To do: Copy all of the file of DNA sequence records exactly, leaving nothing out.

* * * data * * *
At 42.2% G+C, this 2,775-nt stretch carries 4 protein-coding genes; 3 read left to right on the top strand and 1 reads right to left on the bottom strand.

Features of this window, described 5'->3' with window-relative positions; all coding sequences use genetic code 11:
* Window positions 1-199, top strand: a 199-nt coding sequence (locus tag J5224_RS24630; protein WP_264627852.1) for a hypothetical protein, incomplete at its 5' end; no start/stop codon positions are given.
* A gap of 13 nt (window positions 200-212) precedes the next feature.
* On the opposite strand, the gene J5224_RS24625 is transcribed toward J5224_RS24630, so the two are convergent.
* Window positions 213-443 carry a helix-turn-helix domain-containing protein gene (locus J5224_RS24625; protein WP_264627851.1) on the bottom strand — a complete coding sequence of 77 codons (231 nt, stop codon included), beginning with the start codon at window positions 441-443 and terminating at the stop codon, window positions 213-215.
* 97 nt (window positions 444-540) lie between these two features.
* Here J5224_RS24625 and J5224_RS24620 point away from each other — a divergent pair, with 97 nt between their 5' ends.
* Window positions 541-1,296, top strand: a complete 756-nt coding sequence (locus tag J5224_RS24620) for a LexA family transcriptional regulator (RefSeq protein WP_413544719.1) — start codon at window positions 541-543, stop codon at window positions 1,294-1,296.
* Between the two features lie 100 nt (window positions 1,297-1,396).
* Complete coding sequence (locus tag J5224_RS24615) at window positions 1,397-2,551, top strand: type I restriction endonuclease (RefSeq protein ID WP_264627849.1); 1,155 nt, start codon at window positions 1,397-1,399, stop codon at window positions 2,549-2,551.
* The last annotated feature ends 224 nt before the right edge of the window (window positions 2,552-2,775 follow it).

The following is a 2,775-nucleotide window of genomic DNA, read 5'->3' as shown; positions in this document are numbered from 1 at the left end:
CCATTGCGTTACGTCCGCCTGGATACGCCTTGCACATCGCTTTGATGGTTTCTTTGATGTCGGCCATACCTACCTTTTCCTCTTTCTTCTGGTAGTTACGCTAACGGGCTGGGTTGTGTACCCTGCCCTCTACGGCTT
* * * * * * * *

At 42.2% G+C, this 2,775-nt stretch carries 4 protein-coding genes; 3 read left to right on the top strand and 1 reads right to left on the bottom strand.

Features of this window, described 5'->3' with window-relative positions; all coding sequences use genetic code 11:
* Window positions 1-199, top strand: a 199-nt coding sequence (locus tag J5224_RS24630; protein WP_264627852.1) for a hypothetical protein, incomplete at its 5' end; no start/stop codon positions are given.
* A gap of 13 nt (window positions 200-212) precedes the next feature.
* On the opposite strand, the gene J5224_RS24625 is transcribed toward J5224_RS24630, so the two are convergent.
* Window positions 213-443 carry a helix-turn-helix domain-containing protein gene (locus J5224_RS24625; protein WP_264627851.1) on the bottom strand — a complete coding sequence of 77 codons (231 nt, stop codon included), beginning with the start codon at window positions 441-443 and terminating at the stop codon, window positions 213-215.
* 97 nt (window positions 444-540) lie between these two features.
* Here J5224_RS24625 and J5224_RS24620 point away from each other — a divergent pair, with 97 nt between their 5' ends.
* Window positions 541-1,296, top strand: a complete 756-nt coding sequence (locus tag J5224_RS24620) for a LexA family transcriptional regulator (RefSeq protein WP_413544719.1) — start codon at window positions 541-543, stop codon at window positions 1,294-1,296.
* Between the two features lie 100 nt (window positions 1,297-1,396).
* Complete coding sequence (locus tag J5224_RS24615) at window positions 1,397-2,551, top strand: type I restriction endonuclease (RefSeq protein ID WP_264627849.1); 1,155 nt, start codon at window positions 1,397-1,399, stop codon at window positions 2,549-2,551.
* The last annotated feature ends 224 nt before the right edge of the window (window positions 2,552-2,775 follow it).

The following is a 2,775-nucleotide window of genomic DNA, read 5'->3' as shown; positions in this document are numbered from 1 at the left end:
CCATTGCGTTACGTCCGCCTGGATACGCCTTGCACATCGCTTTGATGGTTTCTTTGATGTCGGCCATACCTACCTTTTCCTCTTTCTTCTGGTAGTTACGCTAACGGGCTGGGTTGTGTACCCTGCCCTCTACGGCTT